21/09/2016: Migration Seminar “Varieties of capitalism, variation in immigrant self-employment” by Magdalena Ulceluse

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Date(s) - 21/09/16
12:00 pm - 1:00 pm

UNU-MERIT, Boschstraat 24, Maastricht (Room 0.16/0.17)


Varieties of capitalism, variation in immigrant self-employment

by  Magdalena Ulceluse (Central European University)

MGSoG/UNU-MERIT Migration Seminar in collaboration with Maastricht Centre for Citizenship, Migration and Development (MACIMIDE)

Abstract: Existing theories of immigrant self-employment do not fully account for the variation in levels and types of self-employment across countries. The paper argues that variation in the socio-economic regime has contributed to both quantitative and qualitative variation in immigrant self-employment rates across the EU-15 countries, over recent decades. It focuses on three dimensions that are particularly salient to migrants’ economic activities: immigration regulation and control, labour market regulations and the provision of social services. Immigration policies determine the channel that migrants can use to enter a country, which in turn define and limit the economic activities they can pursue, market regulations create the framework within which migrants obtain or create jobs, while social benefits affect the marginal utility of work for those that can benefit. Together, they provide opportunities and constraints which shape immigrants’ propensity to become self-employed.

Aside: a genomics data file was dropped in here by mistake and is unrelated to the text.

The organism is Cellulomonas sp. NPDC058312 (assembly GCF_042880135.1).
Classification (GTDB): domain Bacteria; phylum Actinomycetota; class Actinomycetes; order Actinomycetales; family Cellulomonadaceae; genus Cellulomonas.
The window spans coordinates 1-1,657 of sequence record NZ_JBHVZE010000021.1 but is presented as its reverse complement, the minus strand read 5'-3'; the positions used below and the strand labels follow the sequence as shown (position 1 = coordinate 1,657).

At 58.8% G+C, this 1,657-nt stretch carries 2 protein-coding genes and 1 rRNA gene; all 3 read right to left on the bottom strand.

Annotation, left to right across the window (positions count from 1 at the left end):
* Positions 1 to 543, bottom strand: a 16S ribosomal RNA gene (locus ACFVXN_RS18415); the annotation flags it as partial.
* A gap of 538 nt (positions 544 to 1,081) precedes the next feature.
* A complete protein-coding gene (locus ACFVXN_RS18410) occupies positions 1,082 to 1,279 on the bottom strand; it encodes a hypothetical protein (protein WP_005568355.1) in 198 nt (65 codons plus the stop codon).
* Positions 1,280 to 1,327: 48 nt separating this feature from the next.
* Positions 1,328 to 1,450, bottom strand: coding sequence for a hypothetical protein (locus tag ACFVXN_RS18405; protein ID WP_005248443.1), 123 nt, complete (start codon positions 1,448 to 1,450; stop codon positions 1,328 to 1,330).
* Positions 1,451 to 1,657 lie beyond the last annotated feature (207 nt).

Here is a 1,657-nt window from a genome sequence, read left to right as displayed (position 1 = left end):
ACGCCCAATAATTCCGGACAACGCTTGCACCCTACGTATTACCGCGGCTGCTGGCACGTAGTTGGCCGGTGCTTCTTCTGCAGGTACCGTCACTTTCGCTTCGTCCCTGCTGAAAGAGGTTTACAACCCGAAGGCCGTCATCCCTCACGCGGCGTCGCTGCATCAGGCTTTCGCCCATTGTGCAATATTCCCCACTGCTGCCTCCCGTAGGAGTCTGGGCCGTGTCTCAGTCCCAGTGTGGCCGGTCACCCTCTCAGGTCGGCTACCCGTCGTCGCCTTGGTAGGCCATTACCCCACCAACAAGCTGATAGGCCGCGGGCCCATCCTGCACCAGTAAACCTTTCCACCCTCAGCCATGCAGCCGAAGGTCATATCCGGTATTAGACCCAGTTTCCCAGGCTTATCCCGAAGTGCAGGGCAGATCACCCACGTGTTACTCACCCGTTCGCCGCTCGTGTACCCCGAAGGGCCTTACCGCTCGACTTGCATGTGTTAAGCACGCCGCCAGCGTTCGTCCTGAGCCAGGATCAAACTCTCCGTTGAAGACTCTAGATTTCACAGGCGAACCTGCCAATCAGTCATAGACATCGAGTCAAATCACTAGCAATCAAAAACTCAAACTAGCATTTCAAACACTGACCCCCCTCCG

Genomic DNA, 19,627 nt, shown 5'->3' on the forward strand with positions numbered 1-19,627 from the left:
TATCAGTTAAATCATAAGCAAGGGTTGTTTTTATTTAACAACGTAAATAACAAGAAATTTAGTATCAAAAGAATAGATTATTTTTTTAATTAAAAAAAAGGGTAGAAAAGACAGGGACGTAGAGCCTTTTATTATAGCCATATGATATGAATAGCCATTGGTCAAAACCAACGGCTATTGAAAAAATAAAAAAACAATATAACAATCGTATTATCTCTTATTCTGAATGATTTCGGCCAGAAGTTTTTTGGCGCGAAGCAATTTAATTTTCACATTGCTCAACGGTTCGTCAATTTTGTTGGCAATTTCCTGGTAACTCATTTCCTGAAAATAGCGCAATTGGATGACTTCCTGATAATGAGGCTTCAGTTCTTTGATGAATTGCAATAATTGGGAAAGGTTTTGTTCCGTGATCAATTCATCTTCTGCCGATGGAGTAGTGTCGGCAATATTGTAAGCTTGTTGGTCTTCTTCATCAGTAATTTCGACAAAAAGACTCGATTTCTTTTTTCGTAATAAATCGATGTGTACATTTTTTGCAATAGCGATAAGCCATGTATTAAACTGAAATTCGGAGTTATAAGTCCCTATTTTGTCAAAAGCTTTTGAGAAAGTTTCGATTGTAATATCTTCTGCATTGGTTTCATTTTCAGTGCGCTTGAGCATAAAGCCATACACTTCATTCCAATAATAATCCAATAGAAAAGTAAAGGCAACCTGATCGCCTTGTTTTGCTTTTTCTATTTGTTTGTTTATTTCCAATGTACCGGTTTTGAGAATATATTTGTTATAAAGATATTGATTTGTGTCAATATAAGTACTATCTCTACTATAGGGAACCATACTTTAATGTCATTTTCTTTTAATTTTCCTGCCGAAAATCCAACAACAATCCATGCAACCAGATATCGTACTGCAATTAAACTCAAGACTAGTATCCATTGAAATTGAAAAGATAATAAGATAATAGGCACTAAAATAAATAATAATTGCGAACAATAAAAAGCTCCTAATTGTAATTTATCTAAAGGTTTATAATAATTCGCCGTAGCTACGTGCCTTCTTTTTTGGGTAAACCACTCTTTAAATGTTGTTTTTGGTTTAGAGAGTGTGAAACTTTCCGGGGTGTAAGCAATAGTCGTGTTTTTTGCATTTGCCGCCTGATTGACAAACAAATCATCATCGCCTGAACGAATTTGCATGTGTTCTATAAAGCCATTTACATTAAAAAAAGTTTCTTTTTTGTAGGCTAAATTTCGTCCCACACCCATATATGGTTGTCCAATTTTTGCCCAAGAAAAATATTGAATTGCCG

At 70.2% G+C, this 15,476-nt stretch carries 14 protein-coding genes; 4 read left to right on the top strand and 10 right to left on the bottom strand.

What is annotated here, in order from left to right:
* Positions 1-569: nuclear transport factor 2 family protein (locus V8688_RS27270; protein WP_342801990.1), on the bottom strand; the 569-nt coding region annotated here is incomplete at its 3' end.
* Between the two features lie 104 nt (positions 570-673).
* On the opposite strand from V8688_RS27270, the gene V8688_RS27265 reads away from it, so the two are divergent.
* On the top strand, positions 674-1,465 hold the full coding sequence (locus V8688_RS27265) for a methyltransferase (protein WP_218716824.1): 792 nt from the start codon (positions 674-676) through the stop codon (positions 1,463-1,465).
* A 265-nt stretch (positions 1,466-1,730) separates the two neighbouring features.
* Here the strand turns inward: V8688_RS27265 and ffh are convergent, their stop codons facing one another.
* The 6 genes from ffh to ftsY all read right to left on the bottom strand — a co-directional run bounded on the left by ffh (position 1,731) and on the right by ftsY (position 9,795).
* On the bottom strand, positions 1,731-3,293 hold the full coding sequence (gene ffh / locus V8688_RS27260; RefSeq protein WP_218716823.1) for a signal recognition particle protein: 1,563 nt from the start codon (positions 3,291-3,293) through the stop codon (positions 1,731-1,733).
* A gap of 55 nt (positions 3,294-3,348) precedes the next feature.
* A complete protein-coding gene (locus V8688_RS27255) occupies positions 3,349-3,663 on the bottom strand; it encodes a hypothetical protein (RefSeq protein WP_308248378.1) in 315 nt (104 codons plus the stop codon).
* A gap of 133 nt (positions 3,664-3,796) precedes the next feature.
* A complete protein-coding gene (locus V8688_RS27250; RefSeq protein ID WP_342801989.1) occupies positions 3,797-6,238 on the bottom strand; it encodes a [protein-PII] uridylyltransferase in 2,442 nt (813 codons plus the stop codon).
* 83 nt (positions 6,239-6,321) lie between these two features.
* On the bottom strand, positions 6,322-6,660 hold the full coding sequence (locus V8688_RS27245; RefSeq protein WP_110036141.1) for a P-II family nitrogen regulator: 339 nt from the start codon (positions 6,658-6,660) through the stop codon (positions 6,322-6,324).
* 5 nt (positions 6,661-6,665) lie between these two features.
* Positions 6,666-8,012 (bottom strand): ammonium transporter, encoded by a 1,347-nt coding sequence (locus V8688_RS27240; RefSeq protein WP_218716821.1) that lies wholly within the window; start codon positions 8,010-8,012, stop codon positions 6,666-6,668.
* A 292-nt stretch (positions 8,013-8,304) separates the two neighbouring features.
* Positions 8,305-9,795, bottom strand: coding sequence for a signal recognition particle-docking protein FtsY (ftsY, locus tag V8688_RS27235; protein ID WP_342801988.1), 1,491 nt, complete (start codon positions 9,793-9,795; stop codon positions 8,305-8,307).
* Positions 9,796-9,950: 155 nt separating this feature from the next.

Speaker biography: Magdalena M. Ulceluse is a Marie Curie Phd Fellow in Public Policy at the Doctoral School of Political Science, Public Policy, and International Relations, Central European University. She finished her B.Sc. in Economics from the Faculty of Economics and Business Administration in Timisoara, Romania and went on to gain a M. Sc. in Public Policy and Human Development from the Maastricht Graduate School of Governance in the Netherlands. She has previously worked on projects for the Dutch Ministry of Foreign Affairs, the European Commission, CEDEFOP, ILO and ISFOL, among others. Her main research interests lie in migrant self-employment, skills mismatch, migration and labour market policies, as well as the analysis of worker mobility as a response to labor market shortages.